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Microbiol Immunol. 2006;50(2):117-26.

Proteomic surveillance of autoantigens in relapsing polychondritis.

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Institute of Medical Science, St. Marianna University School of Medicine, Kanagawa, Japan.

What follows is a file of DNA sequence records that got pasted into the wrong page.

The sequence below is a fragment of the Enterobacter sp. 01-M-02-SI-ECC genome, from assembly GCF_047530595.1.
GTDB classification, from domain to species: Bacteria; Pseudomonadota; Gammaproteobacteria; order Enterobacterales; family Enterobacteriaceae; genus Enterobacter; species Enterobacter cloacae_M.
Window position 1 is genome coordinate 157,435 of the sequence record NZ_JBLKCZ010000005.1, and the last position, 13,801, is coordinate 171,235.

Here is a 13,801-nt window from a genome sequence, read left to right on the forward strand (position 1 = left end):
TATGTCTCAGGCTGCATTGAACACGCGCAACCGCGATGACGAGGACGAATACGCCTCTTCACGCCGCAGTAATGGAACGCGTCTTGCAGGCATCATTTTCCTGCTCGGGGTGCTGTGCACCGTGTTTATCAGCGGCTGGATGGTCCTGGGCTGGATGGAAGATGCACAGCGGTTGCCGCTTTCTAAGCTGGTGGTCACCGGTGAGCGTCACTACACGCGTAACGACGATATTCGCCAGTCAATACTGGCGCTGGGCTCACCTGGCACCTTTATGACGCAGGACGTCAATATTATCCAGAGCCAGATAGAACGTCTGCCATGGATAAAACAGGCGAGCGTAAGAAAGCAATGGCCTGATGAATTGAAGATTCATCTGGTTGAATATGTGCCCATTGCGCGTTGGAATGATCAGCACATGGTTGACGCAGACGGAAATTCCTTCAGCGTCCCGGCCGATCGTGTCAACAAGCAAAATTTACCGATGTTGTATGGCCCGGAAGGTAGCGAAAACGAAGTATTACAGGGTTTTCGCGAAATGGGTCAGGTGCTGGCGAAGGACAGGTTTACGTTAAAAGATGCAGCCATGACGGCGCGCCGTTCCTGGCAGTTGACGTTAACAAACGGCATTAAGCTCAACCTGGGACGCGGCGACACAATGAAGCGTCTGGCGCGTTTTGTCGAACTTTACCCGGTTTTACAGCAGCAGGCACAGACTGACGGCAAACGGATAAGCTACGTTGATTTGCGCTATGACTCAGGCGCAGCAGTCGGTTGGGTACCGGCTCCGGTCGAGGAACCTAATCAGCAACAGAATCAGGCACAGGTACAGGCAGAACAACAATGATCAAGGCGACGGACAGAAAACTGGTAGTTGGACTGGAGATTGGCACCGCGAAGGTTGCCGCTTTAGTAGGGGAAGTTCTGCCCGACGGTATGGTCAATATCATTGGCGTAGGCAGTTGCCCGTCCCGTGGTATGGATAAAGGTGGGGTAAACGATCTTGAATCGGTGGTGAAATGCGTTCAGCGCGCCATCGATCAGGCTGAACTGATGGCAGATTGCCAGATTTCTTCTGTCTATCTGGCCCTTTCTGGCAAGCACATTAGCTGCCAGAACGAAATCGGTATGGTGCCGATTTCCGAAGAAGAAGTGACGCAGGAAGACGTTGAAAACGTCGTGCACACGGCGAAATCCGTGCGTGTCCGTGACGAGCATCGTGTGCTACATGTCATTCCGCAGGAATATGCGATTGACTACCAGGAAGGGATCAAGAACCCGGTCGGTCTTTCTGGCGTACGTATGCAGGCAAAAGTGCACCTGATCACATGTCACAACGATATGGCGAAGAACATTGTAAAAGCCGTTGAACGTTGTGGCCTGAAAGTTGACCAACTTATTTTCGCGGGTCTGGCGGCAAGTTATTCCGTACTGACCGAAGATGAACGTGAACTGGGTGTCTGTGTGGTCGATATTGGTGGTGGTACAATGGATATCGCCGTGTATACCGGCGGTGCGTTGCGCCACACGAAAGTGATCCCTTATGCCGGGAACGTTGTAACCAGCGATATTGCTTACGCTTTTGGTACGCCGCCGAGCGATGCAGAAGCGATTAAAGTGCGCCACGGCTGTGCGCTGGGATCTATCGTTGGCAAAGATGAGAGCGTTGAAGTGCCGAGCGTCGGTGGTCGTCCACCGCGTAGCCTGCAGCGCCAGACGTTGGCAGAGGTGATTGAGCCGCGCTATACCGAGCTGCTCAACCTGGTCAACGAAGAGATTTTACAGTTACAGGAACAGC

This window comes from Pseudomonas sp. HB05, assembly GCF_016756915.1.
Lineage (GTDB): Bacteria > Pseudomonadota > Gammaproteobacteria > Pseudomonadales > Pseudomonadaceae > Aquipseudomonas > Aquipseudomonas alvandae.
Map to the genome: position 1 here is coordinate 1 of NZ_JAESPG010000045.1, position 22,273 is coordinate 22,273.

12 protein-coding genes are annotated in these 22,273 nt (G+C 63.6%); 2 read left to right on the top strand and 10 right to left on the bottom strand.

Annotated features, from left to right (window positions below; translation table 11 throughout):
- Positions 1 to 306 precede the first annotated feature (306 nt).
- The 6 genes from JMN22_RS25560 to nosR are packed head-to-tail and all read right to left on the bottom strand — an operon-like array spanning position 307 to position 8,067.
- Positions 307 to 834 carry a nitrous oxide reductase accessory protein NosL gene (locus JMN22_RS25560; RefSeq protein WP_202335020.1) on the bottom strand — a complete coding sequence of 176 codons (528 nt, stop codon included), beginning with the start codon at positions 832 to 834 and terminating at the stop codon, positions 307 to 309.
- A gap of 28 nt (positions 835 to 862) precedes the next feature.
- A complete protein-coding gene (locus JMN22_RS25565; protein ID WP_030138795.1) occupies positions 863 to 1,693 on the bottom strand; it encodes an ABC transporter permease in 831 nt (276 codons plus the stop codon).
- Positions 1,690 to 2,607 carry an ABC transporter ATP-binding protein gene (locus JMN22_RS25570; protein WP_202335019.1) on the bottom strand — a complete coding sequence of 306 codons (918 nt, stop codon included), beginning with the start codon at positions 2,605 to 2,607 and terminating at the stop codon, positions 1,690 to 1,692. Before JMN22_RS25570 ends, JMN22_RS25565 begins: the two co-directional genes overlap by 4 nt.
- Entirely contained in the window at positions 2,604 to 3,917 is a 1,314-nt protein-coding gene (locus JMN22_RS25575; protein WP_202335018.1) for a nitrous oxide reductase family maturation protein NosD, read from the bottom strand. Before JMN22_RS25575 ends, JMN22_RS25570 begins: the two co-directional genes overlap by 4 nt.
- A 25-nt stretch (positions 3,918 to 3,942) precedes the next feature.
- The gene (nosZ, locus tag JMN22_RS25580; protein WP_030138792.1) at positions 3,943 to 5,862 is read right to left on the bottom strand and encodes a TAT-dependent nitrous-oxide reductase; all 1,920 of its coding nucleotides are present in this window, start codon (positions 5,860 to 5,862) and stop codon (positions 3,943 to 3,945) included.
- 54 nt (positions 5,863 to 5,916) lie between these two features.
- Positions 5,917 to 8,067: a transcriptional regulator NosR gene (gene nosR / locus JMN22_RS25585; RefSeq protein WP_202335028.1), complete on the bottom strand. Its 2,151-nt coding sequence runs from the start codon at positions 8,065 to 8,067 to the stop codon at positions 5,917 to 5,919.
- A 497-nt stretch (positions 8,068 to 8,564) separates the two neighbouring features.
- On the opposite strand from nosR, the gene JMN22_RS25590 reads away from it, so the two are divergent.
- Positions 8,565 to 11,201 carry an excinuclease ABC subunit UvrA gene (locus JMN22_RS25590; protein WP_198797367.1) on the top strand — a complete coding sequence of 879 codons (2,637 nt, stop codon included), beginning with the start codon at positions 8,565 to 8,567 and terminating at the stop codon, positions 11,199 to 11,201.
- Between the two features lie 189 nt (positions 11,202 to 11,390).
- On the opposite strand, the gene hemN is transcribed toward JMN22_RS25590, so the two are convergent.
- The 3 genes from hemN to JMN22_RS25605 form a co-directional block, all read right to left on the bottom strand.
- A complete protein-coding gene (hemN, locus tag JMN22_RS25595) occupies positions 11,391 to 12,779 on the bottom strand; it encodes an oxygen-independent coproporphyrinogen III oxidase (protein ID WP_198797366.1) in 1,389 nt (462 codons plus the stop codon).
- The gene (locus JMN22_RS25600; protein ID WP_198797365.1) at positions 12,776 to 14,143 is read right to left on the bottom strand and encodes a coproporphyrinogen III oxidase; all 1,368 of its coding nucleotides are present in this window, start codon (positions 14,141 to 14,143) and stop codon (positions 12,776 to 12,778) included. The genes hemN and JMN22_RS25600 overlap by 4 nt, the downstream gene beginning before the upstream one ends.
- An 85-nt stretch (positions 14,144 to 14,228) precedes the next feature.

Relapsing polychondritis (RP) is a systemic inflammatory disease, in which autoimmunity to cartilage-related components is thought to be involved in its pathogenesis. However, the autoimmune profile in RP has not been studied fully. We therefore investigated autoantibodies/autoantigens in RP comprehensively, by 2-dimensional electrophoresis (2DE), subsequent western blotting (WB) and mass spectrometry, using cell-extracted proteins as the antigen source. As a result, we detected 15 autoantigens on 2DE-WB, and further identified five of them. On average, one RP serum recognized approximately 8 out of the 15 autoantigens. Frequencies of the autoantibodies to the 5 identified antigens of tubulin alpha ubiquitous/6, vimentin, alpha enolase, calreticulin, and colligin-1/-2 were 91%, 46%, 36%, 82%, and 36%, respectively. ELISA using recombinant proteins for them revealed that frequencies of the autoantibodies to tubulin alpha ubiquitous, vimentin, alpha enolase, calreticulin, and colligin-1 were 36%, 64%, 46%, 27%, and 18%, respectively. Our data demonstrated that the autoimmune reaction was not restricted to cartilagerelated components, rather a variety of autoimmune responses occurred in patients with RP, which may be involved in the pathophysiology of RP. In addition, the proteomic approach using cell-extracted proteins would be a powerful way to investigate autoantigens.

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